There are no roads that were named after the late president Mwai Kibaki.
Apart from the Mwai Kibaki Library at the University of Nairobi, Lower Kabete Campus, the only other place that would have been named after him was Othaya Hospital, which would have become the Mwai Kibaki Teaching and Referral Hospital in 2018 had the plans sailed through.
Kibaki’s dalliance with health began after the ignoble ‘Mlolongo elections’ of 1988. His sole opponent was former Bahati MP Dr James Muriuki, the same constituency he once headed in Nairobi.
But when attempts to rig Kibaki from the Othaya Parliamentary seat failed, he was dropped as Kenya’s Vice President, replaced by Dr Josephat Karanja, and consigned to the less glamorous, but important, health docket.
It was the worst of times: A crumbling healthcare system due to a growing population, saw the Bretton Woods institutions force the government to introduce a cost-sharing health scheme in 1989. Kenya’s population then stood at 22 million.
Though healthcare was free in dispensaries, costs increased with the subsequent level of care sought. The scheme came to grief as it was not only untenable but also financially disastrous to the poor and vulnerable. Following a public outcry, it was discontinued after nine months.
The other challenge for Kibaki in between attempting to standardise hospital equipment, and negotiating salaries for nurses, was the vagaries of HIV.
It was a disease then so little understood doctors who first announced the earliest cases in 1984 were arrested as the news would “scare foreigners and affect tourism.”
The government only ceased hushing the situation when statistics by 1990 indicated HIV was quietly killing 100,000 Kenyans daily with a huge social and financial burden.
Running an underfunded ministry and the introduction of multiparty politics saw Kibaki resigning from the government on December 25, 1991.
The government later reintroduced ‘facility-dependent outpatient fees’ in which new fees were to be charged after treatment. The ravages of HIV saw it declared a national disaster eight years later.
Time magazine had named Kibaki among 100 people in the world ‘likely to lead’ in 1974 and the prediction came to pass in the 2002 elections. Kenya’s population then stood at 33 million.
Kibaki never forgot health as President, declaring war against HIV during his first term and mandating the National AIDS Control Council (NACC) with the multi-sectoral management of the national HIV/AIDS programme.
He also chaired the Cabinet Committee on HIV/AIDS terming the scourge “one of the biggest single challenges to development in our nation” in 2003 when three people were dying of HIV-related causes every five minutes and about 700 people died daily, according to the Ministry of Health.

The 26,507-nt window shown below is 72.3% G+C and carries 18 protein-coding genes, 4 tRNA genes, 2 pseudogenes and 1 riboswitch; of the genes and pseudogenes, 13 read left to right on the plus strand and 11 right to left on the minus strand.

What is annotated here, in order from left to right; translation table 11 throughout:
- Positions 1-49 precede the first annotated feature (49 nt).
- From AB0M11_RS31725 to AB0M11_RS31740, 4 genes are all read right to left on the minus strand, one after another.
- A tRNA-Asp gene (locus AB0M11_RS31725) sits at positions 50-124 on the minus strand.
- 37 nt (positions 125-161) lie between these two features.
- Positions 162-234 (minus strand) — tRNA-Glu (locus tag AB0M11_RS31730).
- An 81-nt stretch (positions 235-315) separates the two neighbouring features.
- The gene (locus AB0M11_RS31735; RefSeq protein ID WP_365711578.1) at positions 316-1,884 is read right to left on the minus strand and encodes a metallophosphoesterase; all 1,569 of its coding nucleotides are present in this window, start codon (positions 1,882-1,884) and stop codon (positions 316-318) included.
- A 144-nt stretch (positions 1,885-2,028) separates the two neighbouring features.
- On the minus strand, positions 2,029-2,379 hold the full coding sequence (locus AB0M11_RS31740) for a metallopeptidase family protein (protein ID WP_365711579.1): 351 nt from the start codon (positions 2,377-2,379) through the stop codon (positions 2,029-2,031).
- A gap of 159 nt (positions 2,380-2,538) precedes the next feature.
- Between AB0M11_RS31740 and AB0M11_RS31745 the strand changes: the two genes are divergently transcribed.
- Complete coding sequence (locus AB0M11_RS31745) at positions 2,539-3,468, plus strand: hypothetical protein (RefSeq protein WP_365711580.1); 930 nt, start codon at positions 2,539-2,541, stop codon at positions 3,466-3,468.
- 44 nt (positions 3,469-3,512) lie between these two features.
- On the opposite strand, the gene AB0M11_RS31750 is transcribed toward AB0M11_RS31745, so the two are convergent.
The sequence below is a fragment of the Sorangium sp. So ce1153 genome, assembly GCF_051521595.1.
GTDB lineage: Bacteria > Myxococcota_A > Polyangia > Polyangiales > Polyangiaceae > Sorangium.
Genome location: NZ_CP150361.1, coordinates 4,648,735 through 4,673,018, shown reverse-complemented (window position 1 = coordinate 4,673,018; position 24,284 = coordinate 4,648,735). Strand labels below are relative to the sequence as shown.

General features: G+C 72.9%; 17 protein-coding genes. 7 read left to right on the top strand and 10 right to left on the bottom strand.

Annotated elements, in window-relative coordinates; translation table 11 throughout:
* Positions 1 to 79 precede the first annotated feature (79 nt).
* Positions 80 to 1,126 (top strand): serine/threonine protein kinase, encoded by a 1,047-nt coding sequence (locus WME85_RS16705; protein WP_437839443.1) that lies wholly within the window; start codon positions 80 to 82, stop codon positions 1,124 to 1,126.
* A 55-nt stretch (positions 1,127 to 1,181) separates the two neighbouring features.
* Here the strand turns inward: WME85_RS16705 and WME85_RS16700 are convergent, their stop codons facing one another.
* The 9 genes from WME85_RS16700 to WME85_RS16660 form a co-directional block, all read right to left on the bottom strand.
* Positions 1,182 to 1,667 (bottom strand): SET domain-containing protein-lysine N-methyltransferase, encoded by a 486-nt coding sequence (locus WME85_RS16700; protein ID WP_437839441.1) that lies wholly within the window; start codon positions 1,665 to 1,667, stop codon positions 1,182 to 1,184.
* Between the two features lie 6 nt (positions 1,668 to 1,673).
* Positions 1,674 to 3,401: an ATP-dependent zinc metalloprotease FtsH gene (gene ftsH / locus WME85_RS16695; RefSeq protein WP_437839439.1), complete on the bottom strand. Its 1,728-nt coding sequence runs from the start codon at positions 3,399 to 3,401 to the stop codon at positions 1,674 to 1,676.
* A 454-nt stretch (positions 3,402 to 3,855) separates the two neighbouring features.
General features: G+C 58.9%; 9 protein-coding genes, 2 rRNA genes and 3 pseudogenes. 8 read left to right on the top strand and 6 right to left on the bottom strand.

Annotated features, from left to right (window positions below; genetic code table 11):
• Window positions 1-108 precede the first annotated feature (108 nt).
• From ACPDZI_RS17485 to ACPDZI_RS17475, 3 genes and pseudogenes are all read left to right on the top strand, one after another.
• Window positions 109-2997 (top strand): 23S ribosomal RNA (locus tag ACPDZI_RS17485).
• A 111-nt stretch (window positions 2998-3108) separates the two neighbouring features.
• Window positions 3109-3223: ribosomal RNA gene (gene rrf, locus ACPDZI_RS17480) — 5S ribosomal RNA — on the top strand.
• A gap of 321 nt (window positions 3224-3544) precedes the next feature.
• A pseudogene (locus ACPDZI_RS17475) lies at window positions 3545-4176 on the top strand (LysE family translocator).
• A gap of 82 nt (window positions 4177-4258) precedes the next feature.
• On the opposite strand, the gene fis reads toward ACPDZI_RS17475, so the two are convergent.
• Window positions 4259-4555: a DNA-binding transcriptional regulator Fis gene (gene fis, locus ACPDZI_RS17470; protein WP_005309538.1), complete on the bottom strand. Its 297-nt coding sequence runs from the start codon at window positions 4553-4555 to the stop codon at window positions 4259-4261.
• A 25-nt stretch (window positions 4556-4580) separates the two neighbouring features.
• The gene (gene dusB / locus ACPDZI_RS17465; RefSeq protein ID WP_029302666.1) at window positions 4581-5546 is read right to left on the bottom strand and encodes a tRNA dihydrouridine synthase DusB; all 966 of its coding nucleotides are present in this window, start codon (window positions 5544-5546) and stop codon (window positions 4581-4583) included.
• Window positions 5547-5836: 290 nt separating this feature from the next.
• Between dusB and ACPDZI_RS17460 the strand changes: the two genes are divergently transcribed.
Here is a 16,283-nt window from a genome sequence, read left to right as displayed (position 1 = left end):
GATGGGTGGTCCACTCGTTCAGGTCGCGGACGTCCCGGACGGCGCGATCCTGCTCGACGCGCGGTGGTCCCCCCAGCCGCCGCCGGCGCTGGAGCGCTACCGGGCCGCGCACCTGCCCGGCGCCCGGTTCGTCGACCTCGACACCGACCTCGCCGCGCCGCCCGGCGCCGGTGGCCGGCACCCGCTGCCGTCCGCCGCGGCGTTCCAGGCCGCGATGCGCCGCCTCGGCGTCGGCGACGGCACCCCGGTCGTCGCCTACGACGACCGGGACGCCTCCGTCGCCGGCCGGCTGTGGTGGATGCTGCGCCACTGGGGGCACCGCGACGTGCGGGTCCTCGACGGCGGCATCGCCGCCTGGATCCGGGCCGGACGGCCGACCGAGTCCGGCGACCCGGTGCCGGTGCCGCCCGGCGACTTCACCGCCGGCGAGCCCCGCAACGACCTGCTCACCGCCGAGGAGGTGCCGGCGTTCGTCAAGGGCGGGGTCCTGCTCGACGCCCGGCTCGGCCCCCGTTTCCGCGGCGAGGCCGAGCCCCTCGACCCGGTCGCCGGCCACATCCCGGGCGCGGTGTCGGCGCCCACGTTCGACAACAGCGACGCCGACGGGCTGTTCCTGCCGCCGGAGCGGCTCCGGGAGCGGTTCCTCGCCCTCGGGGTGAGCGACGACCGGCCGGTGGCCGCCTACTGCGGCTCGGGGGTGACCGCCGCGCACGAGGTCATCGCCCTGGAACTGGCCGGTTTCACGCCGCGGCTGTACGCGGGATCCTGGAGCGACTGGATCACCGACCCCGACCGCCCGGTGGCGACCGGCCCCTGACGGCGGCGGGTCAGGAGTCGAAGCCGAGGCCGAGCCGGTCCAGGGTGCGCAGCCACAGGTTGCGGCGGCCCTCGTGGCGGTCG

Kibaki said that “we must mobilise our people and make them play their rightful roles in strategies and interventions aimed at reducing HIV infections.”
Though antiretroviral (ARV) drugs were introduced in the world in 1996, they were only available in developed countries and it wasn’t until 2003 that Kibaki made ARV treatment free in public hospitals during that year’s World AIDS Day with a budgetary allocation to boot.
By 2004, his administration instituted guidelines for HIV testing in all clinics besides promising to waive heavy taxes levied on sanitary towels to enhance their reproductive health and reduce the costly burden of hygiene on poor women.
During the country’s first National Women’s Conference on HIV/AIDS in Nairobi, Kibaki told the 4,000 women delegates that “you shall not pay a cent more. I instruct manufacturing companies, traders, and all those concerned to immediately stop charging extra.”
By 2010, President Kibaki’s effort in healthcare had made impressive strides: national HIV prevalence dropped from 7.1 per cent in 2007 to 6.3 per cent in 2010, according to the Kenya Demographic and Health Survey (KDHS) 2008/9.
Access to life-saving treatment has also improved considerably. By December 2011, over 500 000 people living with HIV had been placed on antiretroviral therapy (representing 72 per cent coverage)—up from just 3,000 people in 2001.
By September 2005, an estimated 54,000 Kenyans were receiving ARVs compared to the 1.1 million today.
Recognising the importance of a healthy population in national development, the Kibaki regime began providing free distribution of treated mosquito nets and free anti-malaria treatment in all health facilities.
But attempts to introduce free maternity in 2003 never took off until the Jubilee administration succeeded in 2013.